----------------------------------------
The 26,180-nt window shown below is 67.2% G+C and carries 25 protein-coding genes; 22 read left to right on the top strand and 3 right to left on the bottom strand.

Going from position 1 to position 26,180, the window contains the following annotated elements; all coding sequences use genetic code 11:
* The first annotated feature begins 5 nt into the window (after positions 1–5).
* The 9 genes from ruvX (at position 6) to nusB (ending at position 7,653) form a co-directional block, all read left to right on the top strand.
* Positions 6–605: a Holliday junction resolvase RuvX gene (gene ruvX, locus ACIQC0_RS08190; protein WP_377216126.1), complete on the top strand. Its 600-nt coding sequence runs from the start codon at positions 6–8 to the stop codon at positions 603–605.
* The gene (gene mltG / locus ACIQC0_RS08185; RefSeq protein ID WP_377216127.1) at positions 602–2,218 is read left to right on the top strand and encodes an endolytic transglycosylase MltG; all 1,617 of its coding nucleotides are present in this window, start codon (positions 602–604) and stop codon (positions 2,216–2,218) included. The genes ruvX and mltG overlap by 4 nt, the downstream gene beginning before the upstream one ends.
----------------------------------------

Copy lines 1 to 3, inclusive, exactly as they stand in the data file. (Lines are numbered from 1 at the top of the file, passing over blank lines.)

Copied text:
The 26,180-nt window shown below is 67.2% G+C and carries 25 protein-coding genes; 22 read left to right on the top strand and 3 right to left on the bottom strand.

Going from position 1 to position 26,180, the window contains the following annotated elements; all coding sequences use genetic code 11:
* The first annotated feature begins 5 nt into the window (after positions 1–5).